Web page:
I was complaining last month about the almost suicidal knack among liberals for picking shoot-em-in-the-foot candidates: conscientious wonks or charming, clubbable society boys who couldn't find the VFW hall with a GPS. Somewhat tentatively, I offer up a few more examples.
I'm tentative because I want to venture onto foreign soil, where my knowledge base is (even) thinner than it is at home. But look at the British liberals (if you must, lib dems), and forget the current deputy prime minister, who is probably too close for us to understand well. No, go back just a few years: few years: who could imagine winning a national election with a candidate who is (a) accused of having a homsexual affair when homsexuality was still a crime in Britain and (b) of conspiring to murder his accuser? You're too young to remember? Go here, I almost have to remind myself that I'm not making this stuff up. His predecessor (and, indeed, successor) was, I'd have to admit, not nearly so bizarre; was far more successful at doing the things party leaders are supposed to do--win elections, get out the votes. Yet he also reeked (if I may say) of a kind of exclusionary elitism tht was bound to put a limit on his capacity to command a serious majority. He became a life peer; Wiki reports that his wife was (a) the sister of a life peer; (b) the daughter of a life peeress; and (c) the grandaughter of a hereditary peer ("of the first creation," as a careful eulogist would add). It all smells just way too much of a party that is more interested in being brilliant in a supercool sort of way than doing any real goverening.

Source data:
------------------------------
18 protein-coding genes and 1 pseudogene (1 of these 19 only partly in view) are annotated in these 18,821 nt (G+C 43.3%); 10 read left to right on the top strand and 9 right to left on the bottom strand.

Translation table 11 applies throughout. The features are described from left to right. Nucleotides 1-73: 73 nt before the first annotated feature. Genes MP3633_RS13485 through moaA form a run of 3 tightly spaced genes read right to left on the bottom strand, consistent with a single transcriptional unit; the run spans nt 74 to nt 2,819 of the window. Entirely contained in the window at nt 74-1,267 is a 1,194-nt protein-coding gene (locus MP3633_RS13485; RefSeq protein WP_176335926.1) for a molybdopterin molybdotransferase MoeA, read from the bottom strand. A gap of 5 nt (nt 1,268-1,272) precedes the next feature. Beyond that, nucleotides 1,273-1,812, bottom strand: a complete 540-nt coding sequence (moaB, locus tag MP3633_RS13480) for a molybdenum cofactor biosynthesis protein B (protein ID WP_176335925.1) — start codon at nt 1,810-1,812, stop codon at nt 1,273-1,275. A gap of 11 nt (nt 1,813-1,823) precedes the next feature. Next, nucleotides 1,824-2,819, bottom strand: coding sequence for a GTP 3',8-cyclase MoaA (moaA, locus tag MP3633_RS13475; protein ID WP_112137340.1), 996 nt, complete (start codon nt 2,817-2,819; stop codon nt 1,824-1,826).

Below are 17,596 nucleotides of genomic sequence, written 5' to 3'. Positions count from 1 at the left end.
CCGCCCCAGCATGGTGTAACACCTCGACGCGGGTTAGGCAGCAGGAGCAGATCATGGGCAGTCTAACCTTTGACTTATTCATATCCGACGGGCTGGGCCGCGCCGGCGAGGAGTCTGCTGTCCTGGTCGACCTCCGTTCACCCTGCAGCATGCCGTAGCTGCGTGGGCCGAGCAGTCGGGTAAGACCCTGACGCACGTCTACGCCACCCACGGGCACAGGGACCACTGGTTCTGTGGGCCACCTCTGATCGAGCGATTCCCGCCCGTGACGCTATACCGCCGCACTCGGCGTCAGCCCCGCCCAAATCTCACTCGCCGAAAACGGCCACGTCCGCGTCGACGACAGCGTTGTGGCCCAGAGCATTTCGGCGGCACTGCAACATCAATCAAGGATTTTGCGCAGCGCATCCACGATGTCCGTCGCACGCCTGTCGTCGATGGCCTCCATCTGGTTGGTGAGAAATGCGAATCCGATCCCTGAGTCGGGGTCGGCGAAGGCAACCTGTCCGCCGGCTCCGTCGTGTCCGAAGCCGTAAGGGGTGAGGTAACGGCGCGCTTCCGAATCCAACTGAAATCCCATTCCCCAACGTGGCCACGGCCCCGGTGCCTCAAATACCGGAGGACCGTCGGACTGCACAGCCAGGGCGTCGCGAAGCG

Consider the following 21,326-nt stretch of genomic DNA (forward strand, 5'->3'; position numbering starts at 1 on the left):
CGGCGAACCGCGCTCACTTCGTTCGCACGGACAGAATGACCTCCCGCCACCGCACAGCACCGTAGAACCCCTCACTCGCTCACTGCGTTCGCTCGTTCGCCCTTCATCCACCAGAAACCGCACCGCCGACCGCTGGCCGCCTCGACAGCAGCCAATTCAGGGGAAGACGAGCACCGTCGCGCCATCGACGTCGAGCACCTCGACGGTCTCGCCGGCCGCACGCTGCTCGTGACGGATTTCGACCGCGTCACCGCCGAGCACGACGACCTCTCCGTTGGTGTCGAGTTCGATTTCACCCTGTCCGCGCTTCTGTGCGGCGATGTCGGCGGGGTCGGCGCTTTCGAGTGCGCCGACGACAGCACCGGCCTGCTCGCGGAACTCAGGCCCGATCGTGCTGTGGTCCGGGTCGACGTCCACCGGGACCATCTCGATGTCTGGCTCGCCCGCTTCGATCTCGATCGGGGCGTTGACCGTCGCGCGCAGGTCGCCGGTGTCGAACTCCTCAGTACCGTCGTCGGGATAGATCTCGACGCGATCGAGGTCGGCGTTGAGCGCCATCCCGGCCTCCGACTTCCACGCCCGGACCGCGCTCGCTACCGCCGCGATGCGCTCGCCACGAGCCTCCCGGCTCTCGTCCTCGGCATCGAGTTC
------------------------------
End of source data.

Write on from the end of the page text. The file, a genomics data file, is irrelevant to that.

Which brings me closer to home, albeit I admit no closer to real knowledge. Now I'm talking Canada, where a glitteringly brilliant (as they say) historian and novelist in just two short years led the Liberal party to near-extinction (real extinction may yet ensue). I see that his Wiki calls him an "author, academic and former politician." As one who might desire victory for a liberal platform, as to the "former" part, I can only add my prayerful wish.
All of which recalls to mind another example, back on home turf, though I had forgotten him until just today. I actually met him once, briefly, while he was in the House of Representatives. He was tall--not a lot of tall men in those in the House, at least in those days--good-looking and an affable with embroidery on the pocket of his blazer that spelled out "well-bred." Okay, that's a stretcher about the embroidery, but not about the candidate--I'm talking John V. Lindsay, certainly the most incompetent New York City mayor in modern memory. I'm talking "incompetent" in the narrow sense here: an entirely decent and at least adequately bright young man who simply had no clue as to what his responsibilities might be at the helm of a great city. Murray Kempton, who might have known better, enthused that Lindsay "is fresh and everyone else is tired." Fresh he may have been, but New Yorkers tired of him soon enough as the teachers hit the street and the garbage caught fire. New York's fabled near-bankruptcy didn't actually occur on his watch, but much of what he did or failed to do belongs in the account of what brought the bankruptcy episode about.
I think there is a common theme through all of this: the story of coterie politicians who get caught in an echo chamber, driven by their own good intentions. I'd venture that ever single example I've cited, here and in the predecessor post, is/was a person full of good intentions, eager for chance to do right by his public. To a greater or lesser degree I suppose they all have at least some of the skills you need to manage public policy. But nearly all of them are more or less catastrophic at the task of governing. Perhaps the unluckiest, both for themselves and for us, are the ones who actually get their hands on power.